This article appeared in the South China Morning Post’s Post Magazine
Every so often one hears scare stories about rising grain prices, food going short and the likelihood that soon we will all be stabbing one another in the throat in the clamour to nail down a rat for supper. All nonsense, of course: food was never cheaper or more abundant than in our own gilded age of biotech and agronomy. Which makes the continued presence of Spam, and its room-mate in the fraternity of indeterminate victuals, luncheon meat, on shop shelves and in Hong Kong’s cha chaan teng restaurants (out in the open for all to see), a confounding facet of modern life.
As with many other things, Hongkongers acquired their taste for this most dubious of substances from the British. The irony is that while doubtless it still goes on, very few people in Britain will confess to eating it nowadays: its street cred just never recovered from being the butt of a Monty Python skit in the 1970s.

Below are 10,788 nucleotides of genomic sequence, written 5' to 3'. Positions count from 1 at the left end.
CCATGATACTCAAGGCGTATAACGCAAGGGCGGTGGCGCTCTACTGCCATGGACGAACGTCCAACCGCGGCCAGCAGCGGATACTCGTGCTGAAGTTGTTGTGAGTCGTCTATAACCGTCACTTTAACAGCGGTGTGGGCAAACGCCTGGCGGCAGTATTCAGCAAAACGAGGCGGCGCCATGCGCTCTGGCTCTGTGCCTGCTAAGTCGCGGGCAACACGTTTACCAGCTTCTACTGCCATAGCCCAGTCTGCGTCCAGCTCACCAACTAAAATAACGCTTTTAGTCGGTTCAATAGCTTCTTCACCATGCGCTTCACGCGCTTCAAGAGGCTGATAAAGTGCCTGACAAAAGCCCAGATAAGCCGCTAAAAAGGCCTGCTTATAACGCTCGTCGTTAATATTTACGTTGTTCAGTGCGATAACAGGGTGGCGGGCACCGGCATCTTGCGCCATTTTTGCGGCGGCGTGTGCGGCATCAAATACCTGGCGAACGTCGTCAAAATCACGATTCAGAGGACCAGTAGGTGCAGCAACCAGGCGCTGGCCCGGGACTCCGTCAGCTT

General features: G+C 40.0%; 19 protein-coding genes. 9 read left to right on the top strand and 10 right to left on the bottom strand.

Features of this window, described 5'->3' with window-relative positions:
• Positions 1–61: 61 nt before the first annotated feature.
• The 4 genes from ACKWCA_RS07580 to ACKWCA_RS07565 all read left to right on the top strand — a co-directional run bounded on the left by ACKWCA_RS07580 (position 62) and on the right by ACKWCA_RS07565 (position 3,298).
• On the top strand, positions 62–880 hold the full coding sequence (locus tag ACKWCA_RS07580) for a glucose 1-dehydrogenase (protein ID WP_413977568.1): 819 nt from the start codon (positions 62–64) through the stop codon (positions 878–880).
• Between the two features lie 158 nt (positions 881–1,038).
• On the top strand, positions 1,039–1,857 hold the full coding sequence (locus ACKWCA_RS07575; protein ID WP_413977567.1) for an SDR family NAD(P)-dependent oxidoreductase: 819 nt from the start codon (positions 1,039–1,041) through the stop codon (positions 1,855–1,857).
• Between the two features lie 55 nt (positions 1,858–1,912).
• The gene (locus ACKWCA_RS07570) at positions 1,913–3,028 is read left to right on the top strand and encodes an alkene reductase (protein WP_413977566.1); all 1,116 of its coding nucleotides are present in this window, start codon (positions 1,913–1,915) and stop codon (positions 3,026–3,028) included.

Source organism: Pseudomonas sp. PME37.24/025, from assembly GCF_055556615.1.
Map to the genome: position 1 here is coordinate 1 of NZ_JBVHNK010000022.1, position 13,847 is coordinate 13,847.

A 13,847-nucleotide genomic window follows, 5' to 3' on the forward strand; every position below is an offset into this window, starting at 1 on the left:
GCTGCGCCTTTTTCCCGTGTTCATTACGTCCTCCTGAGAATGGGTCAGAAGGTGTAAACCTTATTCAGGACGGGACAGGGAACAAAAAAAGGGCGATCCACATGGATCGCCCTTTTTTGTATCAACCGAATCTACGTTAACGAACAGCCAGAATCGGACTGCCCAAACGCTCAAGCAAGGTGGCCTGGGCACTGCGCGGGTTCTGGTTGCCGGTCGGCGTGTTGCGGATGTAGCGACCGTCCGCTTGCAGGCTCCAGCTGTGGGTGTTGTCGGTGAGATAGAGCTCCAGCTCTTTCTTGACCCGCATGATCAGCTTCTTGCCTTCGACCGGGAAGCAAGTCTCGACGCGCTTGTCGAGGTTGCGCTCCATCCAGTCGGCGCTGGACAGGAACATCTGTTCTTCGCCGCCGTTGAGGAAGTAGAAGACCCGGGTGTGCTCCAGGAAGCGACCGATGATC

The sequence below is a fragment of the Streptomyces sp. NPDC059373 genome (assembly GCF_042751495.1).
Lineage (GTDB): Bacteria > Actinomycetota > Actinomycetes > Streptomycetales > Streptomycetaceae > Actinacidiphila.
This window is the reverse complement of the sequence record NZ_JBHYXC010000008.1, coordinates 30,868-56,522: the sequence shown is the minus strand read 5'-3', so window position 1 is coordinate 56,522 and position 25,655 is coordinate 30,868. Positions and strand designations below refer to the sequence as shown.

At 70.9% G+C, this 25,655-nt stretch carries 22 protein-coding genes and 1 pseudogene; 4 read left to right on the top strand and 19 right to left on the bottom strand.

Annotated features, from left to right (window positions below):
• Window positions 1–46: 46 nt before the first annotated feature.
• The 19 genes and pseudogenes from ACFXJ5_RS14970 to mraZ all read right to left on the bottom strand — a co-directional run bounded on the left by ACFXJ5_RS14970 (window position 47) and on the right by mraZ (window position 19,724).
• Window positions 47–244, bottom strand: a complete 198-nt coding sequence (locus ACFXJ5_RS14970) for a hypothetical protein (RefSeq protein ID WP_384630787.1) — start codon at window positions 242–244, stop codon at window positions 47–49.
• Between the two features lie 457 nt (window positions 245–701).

Previous to that, British children were commonly force-fed “Spam fritters”, a deep-fried preparation regarded for decades as being essential to their well-being. It was later established, however, that there is more salt in a tin of Spam than nutritionists recommend you should eat in a month.
What else it contains is more of a mystery. Many of us no doubt blithely consume lung and testicle when it is in pate or sausage meat – but then such foods are often delicious. Spam, by comparison, tastes of not very much; boiled tile grouting, perhaps. It is also said it will remain edible inside the can for up to a century. A nice rat might not be such a bad idea after all.